Directed by Roderick MacKay
Starring Ahmed Malek, David Wenham, Baykall Ganambarr, Jay Ryan
The Perth International Arts Festival kicks off its movie season with a film set directly in pre-Federation Western Australia, where our gold rush was kicking in, and the wide array of immigrants were keen to get in on these new riches from this “new” land.
In 1897, young Afghan cameleer Hanif (Ahmed Malek) stumbles upon a wounded Mal (David Wenham) who’s on the run with some gold bullions in his possession. There’s certainly a lot of newness to this entry in Australian cinema, both related to what has come to be known as the “melting pot.” There’s the array of Australia’s earliest immigrants, not only the white settlers, but the Arabic and Asian immigrants that came to the unfamiliar land for newfound fortunes, and there’s the issue of dealing with the gold, which is in the hands of its burglar, but still needs to be taken to a furnace so that the Queen’s crown emblem is removed from each of the bullions.
There’s a kind of delicious irony to this situation. The burglar has the gold, but simply can’t use it. So this trek (through Australia’s good ol’ harsh barren outback) make this a fly-infested adventure that seems hardly exciting or even worth it. Each of these characters (and there are plenty, in fact too many) are similarly on the hunt for these missing bullions, each of them tracking Mal and Hanif closely.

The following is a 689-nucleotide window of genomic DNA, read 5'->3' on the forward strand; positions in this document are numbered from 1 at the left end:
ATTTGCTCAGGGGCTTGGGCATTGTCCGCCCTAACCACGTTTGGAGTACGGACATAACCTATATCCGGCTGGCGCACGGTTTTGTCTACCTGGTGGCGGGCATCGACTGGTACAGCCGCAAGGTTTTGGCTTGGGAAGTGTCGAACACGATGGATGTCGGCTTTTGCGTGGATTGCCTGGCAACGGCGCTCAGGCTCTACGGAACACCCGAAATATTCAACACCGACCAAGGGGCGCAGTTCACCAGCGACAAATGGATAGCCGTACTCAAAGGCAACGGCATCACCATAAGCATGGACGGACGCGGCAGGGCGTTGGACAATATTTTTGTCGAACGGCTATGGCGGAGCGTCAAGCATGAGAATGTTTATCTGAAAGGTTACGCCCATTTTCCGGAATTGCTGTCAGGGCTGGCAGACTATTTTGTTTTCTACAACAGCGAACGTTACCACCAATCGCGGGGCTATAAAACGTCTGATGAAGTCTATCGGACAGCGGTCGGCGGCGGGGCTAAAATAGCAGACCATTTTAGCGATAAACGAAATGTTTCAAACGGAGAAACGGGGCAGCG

The Furnace plays upon the idea that this kind of greed runs red, not gold. Bloodshed is sure to follow, with plenty of folks killed in cold blood or at least terribly wounded in the film’s first few moments. It’s a violent and rugged Aussie west out there, but despite the newness of these multicultural characters, the film still feels derivative.
The “bloody hunt for riches” tale has long been forged in cinema’s history (The Treasure of Sierra Madre, The Wages of Fear, even the movie Gold), though The Furnace brings little new to this story, and its depiction of rough and untrusting colonial Australian living hardly differs from The Tracker, Sweet Country, or last year’s The Nightingale.
The film ends on a conclusion that seems supposedly thematically fitting, though will likely frustrate on a story basis, given that it negates a whole lot of it. But The Furnace, despite its bagginess, does elaborate on a not-often-told part of Australian history, and for that, it makes a worthy contribution to Australian cinema history.
The Furnace plays at UWA Somerville from Monday, November 30 to Sunday, December 6 at 8pm.